EAST ANGLIA, MAY 2007
Come to East Anglia; there’s no need to book, just turn up anywhere, find a Bed and Breakfast you like the look of (and price of) and snuggle in. So it was that we decided on a B&B holiday along England’s easterly edge, growing in confidence as we went from place to place until on our last night we saw a B&B we thought fitted the bill, and went off for tea while we waited for the owners to come back – nowhere was booked up solid in late spring.
Acton Lodge in Southwold won the award for the most overblown opulence in decoration, but also got top score for breakfast – smoked haddock with a poached egg and tomato. Otherwise Full English was the standing order – fine for a spot of motorway building but a little heavy for a day of casual sightseeing.
That Southwold breakfast was memorable for another reason. Three couples gathered round the table to eat. The young lady opposite me tucked into her fish cakes by eating them off her knife – which was a bit unusual for someone apparently in her late twenties. However, she then licked off her knife and proceeded to dip it into the communal jar of tartare sauce! I resisted any thought of scooping a bit of her DNA, oral bacteria and goodness knows what else on to my plate.
An early port of call was Frinton, which was a place that has long fascinated me because of its reputation as the last bastion of the true England. As we drove across the level crossing that was Check Point Frinton between the slovenly hordes of Essex and the polite refinement of the town I had high hopes
I expected a place where every house sported the ‘Radio Times’ and a Rover saloon, and the only wireless devices were made by Roberts and tuned into the Light Programme. I imagined a smart esplanade of neat white houses looking out to sea. No yoofs and lots of colonels. Nothing of the sort – instead a rather dreary high street of dated shops. Legend has it there are no fish and chip shops in Frinton – untrue; and worse, there was a planning application in for a Betfred betting shop
I wanted steak and kidney pudding for tea, followed by apple pie and a decent cup of tea. Instead the choice was curry or Chinese. I opted for a curry, but the curry house was full, and so I made the ghastly mistake of ordering a prawn curry at the Chinese. Now the oriental starters were excellent, but what followed was Prawns a la Bisto – unquestionably one of the worst dishes I have ever had. But a fitting memory of Frinton.
On the whole though the food was good. We picked the casings, legs, heads, eggs and yellow pusy bits off brown shrimps freshly caught and boiled at Southwold. The meat was tiny but tasty. And we had dressed Cromer crab, which I am told is among the most flavoursome of crabs, and certainly was excellent with boiled new potatoes and a salad.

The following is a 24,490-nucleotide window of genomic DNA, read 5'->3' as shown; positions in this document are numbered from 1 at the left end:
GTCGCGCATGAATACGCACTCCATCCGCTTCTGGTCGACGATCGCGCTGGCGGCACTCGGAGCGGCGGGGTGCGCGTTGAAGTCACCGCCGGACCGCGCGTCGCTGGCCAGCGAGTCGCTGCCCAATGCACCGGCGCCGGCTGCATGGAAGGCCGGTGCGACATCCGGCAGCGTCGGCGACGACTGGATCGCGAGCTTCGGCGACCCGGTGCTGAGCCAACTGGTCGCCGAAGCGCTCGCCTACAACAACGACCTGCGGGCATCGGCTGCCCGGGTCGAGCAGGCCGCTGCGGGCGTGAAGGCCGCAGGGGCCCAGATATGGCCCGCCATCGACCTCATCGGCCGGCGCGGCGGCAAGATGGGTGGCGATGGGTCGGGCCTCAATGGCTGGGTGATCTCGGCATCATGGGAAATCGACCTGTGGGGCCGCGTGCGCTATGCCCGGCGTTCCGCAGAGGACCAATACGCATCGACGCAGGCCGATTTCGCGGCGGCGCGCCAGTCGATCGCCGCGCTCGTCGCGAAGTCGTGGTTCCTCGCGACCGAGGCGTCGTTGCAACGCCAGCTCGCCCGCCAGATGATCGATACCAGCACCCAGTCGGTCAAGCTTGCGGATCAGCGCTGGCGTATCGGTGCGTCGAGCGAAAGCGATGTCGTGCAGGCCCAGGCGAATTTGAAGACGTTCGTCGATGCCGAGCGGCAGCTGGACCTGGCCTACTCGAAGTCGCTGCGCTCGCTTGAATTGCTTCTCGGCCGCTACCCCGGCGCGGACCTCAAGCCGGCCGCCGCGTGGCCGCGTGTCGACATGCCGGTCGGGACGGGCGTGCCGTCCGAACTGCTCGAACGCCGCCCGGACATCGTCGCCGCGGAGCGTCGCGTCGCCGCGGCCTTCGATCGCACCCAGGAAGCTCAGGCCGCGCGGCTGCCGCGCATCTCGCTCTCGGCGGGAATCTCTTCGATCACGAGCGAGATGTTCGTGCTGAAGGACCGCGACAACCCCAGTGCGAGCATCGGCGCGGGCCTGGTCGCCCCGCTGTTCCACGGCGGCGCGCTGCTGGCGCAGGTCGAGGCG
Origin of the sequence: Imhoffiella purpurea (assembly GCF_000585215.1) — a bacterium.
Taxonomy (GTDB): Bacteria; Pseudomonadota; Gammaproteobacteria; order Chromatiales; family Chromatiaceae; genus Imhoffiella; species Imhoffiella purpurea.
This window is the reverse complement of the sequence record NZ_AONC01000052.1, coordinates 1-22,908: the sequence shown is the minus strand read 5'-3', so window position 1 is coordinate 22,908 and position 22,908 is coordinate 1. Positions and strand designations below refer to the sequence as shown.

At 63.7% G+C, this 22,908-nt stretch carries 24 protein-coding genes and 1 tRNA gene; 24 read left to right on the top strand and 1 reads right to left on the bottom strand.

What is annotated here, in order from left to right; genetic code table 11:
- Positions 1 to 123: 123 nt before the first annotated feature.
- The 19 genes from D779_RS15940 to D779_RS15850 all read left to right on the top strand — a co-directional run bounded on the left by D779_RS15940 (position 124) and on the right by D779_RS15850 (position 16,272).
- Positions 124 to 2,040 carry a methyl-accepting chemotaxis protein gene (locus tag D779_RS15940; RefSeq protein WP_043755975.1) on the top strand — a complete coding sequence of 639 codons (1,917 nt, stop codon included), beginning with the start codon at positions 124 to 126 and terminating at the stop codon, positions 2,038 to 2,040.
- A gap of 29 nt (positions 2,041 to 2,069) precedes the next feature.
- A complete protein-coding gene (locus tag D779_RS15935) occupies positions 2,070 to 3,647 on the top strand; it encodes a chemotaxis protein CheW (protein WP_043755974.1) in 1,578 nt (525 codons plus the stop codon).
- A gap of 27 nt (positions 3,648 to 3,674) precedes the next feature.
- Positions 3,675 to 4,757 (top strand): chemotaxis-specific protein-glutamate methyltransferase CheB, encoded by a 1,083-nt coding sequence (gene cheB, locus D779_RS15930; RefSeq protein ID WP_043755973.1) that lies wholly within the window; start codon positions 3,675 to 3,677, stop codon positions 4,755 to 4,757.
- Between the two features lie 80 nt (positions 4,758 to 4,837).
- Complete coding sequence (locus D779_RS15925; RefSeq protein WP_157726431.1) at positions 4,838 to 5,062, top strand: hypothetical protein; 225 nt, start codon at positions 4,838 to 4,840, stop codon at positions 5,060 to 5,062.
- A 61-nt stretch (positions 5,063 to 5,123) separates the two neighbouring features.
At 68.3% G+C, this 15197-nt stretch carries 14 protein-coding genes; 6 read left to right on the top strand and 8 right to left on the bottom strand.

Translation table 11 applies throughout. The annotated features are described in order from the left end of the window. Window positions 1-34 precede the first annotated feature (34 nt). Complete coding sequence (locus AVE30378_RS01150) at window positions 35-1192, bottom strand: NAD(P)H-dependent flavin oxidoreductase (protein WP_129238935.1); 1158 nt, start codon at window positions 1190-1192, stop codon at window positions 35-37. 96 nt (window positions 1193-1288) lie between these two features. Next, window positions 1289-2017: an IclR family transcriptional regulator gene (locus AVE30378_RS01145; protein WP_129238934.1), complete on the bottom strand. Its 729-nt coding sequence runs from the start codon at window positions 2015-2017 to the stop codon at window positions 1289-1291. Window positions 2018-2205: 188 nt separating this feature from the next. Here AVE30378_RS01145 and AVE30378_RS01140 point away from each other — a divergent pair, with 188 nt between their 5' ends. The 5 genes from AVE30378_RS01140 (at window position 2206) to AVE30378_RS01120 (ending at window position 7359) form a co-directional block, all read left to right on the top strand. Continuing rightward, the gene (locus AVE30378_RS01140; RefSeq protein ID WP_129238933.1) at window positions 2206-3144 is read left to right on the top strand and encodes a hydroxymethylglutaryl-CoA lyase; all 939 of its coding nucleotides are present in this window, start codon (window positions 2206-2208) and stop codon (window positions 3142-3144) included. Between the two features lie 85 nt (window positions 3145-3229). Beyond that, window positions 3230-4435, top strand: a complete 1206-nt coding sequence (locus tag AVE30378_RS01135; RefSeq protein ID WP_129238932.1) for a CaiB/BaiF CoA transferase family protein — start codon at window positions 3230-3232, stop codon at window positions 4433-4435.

As for towns, Aldburgh had narrow streets that ran parallel to the pebbly beach, and attracted an arty London crowd. Southwold was laid out in a more random way and boasted an excellent pier and agreeable Adnams ale – brewed right in the middle of town.
Cromer had its illuminations on. These consisted of coloured light bulbs creating small outlines of crabs, fishes, etc. atop perhaps thirty poles along the front. A truly meagre display, especially at night in the rain. As an economy the good burghers of Cromer had even adorned these lights with tinsel so that they could double as Christmas decorations
Sheringham was much jollier, although there was concern in the little town over the potential arrival of Tesco. Signs in the shop windows say it would be bad for the town and threaten local businesses. I didn’t see any signs in the windows of people’s houses though.
Wells-next-the-Sea should be taken to Trading Standards, as it’s nowhere near the sea, which picked up its stuff and left centuries ago. Even so there was a lively harbour with a channel to the main, and a sense of money around. One of few places I’ve been where the dock road sports a deli.
The sea’s retreat round here was not just about nature. A botched bit of civil engineering 200 years ago left Cley-next-the-Sea completely high and dry, whilst the Romans and the Anglo-Saxons managed to mess things up so badly at Dunwich that all but a couple of its streets are under water.
Heading inland we had a day walking round Norwich, which has loads and loads to see. The cathedral was big and impressive. All the stone was brought over from Caen in Normandy – probably 100,000 tons of it. This took place in the twelfth century, and puts the logistical problems of getting peas picked, frozen and into Sainsbury’s within days into some kind of perspective
Funnily enough, on the outskirts of Norwich is the Sainsbury Centre for the Visual Arts. Sir Normal Foster designed this huge and audacious building to house just three hundred works of art bequeathed by Sir Robert and Lady Sainsbury. Mind you, the collection was probably worth over £100 million so it’s sensible to have a nice place to put it.
For me a holiday is not complete without a train ride and a boat ride. For the train we took the narrow gauge line from Wells to Walsingham. It boasts of being the longest ten and a quarter inch gauge line in the world – it was also probably the most boring. Virtually straight track, plodding for four miles over a succession of large East Anglian fields.